Joan DeJean is the author of the new book Mutinous Women: How French Convicts Became Founding Mothers of the Gulf Coast. It focuses on 18th century French women who were sent as prisoners to the U.S. Gulf Coast. DeJean's many other books include The Queen's Embroiderer. She is Trustee Professor of Romance Languages at the University of Pennsylvania.
Q: In our previous interview, you said, “I could never forget the women who were shipped off to Louisiana” after learning about them while researching The Queen’s Embroiderer. What intrigued you about them, and how did you track down information about their lives?
A: For decades, I’ve done research in the archives of Parisian prisons housed in Paris’s Arsenal Library. That’s where I came across the arrest records of the women who were deported to the French colony in the future United States in 1719.
The minute I found the first cases, I knew that their story was one I wouldn’t be able to forget. These women were victims in so many ways – of social injustice, of unbearably corrupt police practices, often of family violence. But they never gave up, never stopped fighting to proclaim their innocence.
The fact that on the rare occasions when these women have been remembered, they are always called “prostitutes,” just as police officers claimed in 1719, well, that was too much for me to live with. This book is my attempt to set the record straight.
Q: Why did these women end up in prison, and what were their lives like in France?
A: In France, most of the women knew lives marked by depravation and hardship: they found themselves in prison for different reasons, but always because of the desperate poverty that gripped France in the early 18th century.
When uncommonly harsh winters resulted in famine, many fled the countryside for Paris, where the police were authorized to round up anyone they could accuse of vagrancy and lock them up on the spot.
Many women worked in low-paying jobs, as laundresses or dish washers in elite households. If anything went missing, it was easy to blame the laundress, who was incarcerated with no form of due process. And many women were denounced to the police by their own families – after all, a woman in prison was one fewer mouth to feed.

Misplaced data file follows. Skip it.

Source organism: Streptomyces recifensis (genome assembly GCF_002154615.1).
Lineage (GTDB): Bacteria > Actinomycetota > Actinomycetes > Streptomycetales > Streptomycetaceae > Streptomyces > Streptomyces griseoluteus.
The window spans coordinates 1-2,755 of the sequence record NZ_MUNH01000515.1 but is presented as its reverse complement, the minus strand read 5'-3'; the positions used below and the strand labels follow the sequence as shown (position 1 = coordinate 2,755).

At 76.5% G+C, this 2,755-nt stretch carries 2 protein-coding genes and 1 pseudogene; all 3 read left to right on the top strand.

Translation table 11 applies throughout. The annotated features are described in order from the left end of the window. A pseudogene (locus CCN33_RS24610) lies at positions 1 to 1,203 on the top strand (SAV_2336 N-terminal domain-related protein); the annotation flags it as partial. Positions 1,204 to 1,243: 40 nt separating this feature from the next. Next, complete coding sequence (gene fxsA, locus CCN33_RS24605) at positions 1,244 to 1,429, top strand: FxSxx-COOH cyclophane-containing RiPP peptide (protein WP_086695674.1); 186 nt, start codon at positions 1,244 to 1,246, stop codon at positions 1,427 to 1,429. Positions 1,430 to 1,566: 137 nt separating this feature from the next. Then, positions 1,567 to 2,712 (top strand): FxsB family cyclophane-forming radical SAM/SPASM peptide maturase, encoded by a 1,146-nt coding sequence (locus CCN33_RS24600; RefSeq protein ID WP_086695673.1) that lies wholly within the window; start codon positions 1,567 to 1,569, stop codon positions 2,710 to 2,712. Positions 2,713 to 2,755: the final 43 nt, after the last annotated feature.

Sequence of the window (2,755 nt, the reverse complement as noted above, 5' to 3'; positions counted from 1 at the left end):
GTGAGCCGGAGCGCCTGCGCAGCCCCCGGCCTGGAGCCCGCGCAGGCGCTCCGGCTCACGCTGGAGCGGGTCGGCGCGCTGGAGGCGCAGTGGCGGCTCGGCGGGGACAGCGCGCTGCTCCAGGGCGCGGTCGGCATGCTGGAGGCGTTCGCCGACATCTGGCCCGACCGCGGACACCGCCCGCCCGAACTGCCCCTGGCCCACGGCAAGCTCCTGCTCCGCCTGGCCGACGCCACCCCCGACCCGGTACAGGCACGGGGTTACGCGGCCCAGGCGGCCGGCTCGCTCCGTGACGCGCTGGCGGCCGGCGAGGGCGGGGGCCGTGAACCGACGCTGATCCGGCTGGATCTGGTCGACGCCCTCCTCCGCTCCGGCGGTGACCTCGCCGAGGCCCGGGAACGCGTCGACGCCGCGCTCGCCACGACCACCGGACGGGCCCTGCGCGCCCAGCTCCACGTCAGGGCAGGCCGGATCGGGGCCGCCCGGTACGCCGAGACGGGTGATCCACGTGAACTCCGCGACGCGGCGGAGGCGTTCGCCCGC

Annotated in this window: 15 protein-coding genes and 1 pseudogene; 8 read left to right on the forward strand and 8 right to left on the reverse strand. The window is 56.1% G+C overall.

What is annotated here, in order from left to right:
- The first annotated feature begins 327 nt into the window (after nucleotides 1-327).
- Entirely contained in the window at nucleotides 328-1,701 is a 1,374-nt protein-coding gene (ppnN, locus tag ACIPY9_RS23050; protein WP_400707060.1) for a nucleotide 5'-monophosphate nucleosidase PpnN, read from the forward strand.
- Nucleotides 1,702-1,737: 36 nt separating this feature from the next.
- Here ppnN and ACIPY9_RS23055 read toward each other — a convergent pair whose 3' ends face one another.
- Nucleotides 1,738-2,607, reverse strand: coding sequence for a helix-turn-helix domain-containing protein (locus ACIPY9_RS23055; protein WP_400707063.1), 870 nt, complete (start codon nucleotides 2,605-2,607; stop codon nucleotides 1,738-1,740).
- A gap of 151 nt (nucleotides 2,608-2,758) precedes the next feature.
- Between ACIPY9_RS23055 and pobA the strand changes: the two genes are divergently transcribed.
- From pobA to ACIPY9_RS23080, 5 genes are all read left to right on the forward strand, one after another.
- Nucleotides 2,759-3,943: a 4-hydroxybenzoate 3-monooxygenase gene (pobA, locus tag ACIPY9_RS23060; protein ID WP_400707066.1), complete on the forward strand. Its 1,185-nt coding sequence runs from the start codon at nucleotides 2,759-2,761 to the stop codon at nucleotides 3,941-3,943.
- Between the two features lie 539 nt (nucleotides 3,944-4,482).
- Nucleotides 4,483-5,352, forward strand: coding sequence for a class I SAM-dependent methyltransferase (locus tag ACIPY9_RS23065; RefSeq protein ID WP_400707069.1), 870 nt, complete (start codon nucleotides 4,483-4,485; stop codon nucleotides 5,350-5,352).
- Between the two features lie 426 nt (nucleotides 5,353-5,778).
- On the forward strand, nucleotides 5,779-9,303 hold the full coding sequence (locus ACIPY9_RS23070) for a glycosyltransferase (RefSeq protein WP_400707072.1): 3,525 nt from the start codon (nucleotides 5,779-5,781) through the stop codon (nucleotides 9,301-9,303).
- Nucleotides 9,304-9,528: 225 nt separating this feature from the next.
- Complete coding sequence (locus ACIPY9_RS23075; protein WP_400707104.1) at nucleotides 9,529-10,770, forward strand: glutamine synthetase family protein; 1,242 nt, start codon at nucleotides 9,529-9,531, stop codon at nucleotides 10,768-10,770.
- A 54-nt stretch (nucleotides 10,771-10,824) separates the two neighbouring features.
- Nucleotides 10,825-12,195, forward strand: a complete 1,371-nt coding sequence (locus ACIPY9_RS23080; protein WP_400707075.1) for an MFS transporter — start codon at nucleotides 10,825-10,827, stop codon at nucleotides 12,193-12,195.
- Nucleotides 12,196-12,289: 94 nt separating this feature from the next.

Q: Once they arrived in Louisiana, how prominent a role did they play in their new surroundings?
A: Deported women rose to prominence in various ways in the settlements where they made new lives.
Some became major property owners – by the time of her death in 1734, one woman deported in 1719 owned five properties in what is now called the French Quarter in New Orleans.
Some made noteworthy marriages, to French officials in the colony, to ships’ captains, even to aristocrats. Many played significant roles in the process by which outposts such as Mobile became cities and took on an identity.
Q: What do you see as their legacies today?
A: The many thousands all over this country who are descended from women shipped off across the Atlantic on La Mutine are their most evident legacy. And I say “many thousands” as a conservative estimate.
Since I’ve been working on this project, descendants have contacted me from so many places – from Texas to New Jersey, from California to New York. I am certain that many people who are descended from one of these women are not aware of their family’s past. These deported Frenchwomen have left a truly indelible mark on this country.
Q: What are you working on now?
A: I’m hesitating about what to do next. I’m sure that this is because of the fact that I’ve been deprived of the possibility of long stretches in the archives in Paris.
Q: Anything else we should know?
A: I would like to stress one point above all: anyone who is a descendant of any of the women deported from France in 1719 should be proud to have such an ancestor. They were extraordinary women!
--Interview with Deborah Kalb. Here's a previous Q&A with Joan DeJean.